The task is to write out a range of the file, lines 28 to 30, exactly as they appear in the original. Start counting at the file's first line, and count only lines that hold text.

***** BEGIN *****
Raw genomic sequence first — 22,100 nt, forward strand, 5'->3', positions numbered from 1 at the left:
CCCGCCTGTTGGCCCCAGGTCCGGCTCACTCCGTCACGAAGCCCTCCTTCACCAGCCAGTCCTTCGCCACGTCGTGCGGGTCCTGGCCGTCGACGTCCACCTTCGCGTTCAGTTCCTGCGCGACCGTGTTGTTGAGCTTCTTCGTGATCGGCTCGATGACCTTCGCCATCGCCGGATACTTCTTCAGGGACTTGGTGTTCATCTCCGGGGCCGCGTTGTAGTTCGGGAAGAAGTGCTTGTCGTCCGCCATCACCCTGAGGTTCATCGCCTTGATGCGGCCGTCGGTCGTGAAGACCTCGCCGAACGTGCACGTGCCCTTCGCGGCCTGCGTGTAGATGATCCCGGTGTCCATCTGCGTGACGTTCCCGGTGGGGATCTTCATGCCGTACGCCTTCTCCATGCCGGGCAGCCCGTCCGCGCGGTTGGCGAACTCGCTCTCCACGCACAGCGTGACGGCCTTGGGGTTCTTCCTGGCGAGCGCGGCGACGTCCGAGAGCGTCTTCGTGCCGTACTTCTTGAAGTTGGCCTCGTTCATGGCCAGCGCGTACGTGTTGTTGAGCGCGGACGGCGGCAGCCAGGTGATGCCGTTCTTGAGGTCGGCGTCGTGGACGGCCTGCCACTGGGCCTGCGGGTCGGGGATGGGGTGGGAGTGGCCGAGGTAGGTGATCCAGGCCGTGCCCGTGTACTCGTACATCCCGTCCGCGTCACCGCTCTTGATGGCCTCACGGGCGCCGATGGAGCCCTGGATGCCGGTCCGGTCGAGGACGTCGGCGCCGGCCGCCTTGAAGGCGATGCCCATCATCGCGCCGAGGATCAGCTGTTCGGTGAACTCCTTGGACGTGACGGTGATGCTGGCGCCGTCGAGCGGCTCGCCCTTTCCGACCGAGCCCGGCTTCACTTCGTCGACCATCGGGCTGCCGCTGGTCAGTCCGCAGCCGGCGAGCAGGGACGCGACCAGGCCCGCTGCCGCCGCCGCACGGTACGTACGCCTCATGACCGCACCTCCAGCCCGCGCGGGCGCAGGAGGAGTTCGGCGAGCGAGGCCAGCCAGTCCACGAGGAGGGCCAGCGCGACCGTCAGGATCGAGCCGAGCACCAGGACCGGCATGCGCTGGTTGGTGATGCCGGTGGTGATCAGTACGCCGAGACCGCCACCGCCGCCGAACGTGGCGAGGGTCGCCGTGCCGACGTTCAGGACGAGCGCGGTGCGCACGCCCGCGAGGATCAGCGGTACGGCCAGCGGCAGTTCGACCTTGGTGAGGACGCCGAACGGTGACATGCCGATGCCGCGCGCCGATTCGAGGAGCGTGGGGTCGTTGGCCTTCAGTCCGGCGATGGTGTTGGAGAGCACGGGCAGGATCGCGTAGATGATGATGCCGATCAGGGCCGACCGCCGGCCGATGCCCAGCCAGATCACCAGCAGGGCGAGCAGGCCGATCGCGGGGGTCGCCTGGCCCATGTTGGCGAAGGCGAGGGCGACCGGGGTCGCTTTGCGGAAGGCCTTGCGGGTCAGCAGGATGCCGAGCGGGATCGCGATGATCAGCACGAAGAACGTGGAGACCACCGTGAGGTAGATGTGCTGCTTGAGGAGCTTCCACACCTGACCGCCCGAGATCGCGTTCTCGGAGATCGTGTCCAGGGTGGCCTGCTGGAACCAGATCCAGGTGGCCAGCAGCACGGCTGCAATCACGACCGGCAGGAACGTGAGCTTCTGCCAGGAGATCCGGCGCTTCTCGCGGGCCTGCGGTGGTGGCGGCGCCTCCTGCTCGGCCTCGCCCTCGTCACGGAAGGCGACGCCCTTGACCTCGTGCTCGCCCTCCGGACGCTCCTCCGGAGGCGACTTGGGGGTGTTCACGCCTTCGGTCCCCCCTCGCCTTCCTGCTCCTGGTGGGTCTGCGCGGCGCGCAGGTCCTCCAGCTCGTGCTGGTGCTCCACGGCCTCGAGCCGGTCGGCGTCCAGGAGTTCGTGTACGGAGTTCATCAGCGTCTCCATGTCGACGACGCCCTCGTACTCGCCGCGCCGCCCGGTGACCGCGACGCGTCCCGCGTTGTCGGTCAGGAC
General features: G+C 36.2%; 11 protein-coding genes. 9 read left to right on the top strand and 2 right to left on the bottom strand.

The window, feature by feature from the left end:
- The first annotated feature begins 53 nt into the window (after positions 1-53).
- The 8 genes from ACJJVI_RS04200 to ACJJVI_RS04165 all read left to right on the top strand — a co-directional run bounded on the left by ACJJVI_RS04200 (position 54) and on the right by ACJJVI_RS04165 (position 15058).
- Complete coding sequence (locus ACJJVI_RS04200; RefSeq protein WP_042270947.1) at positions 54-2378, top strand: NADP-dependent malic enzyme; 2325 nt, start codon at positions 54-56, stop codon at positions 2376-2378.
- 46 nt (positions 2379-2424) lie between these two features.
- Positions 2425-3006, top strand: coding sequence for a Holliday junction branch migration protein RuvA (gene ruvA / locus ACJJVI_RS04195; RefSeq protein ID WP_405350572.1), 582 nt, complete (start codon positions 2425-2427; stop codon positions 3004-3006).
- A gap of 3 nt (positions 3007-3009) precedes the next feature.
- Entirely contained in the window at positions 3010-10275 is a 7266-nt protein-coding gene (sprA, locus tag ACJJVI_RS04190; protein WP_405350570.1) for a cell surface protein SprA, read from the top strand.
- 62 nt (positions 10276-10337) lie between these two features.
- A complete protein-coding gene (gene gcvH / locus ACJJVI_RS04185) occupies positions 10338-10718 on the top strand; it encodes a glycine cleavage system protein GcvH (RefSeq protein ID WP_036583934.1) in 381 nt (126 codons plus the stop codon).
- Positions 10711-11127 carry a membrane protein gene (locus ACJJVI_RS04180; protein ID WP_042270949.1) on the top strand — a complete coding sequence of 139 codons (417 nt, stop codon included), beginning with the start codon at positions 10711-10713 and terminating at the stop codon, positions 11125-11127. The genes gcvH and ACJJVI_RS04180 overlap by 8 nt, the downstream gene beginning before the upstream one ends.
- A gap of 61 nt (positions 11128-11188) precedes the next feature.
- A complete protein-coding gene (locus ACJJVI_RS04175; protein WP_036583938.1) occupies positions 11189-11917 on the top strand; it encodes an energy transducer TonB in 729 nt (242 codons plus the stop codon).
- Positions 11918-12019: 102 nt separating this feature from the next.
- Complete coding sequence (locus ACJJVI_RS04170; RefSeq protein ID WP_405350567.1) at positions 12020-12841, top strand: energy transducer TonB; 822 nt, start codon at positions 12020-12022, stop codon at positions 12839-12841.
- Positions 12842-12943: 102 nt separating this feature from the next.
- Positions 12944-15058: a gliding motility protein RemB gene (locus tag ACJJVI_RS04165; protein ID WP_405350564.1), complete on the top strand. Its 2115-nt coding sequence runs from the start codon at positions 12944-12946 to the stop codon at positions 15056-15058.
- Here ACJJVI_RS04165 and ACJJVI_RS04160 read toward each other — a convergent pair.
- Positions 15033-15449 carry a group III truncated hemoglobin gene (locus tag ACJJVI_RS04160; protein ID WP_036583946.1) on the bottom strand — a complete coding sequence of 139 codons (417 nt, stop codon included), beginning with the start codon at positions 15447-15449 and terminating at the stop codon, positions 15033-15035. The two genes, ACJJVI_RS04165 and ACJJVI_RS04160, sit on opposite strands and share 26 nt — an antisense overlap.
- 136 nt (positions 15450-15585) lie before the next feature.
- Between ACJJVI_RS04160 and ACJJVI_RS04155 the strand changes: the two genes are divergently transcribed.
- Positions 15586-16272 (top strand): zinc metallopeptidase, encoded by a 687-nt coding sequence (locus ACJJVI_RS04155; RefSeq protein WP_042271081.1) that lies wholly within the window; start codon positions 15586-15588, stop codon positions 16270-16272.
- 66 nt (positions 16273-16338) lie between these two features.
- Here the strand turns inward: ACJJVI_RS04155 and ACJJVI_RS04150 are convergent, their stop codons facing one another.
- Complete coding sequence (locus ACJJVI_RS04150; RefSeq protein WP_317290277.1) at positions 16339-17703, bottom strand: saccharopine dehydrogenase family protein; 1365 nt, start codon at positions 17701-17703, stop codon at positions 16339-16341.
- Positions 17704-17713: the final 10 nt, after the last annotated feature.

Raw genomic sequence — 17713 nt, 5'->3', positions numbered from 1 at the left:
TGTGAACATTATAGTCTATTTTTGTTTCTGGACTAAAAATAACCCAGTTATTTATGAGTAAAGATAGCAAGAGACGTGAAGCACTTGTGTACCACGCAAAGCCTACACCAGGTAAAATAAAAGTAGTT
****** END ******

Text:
- Complete coding sequence (locus ACJJVI_RS04150; RefSeq protein WP_317290277.1) at positions 16339-17703, bottom strand: saccharopine dehydrogenase family protein; 1365 nt, start codon at positions 17701-17703, stop codon at positions 16339-16341.
- Positions 17704-17713: the final 10 nt, after the last annotated feature.

Raw genomic sequence — 17713 nt, 5'->3', positions numbered from 1 at the left: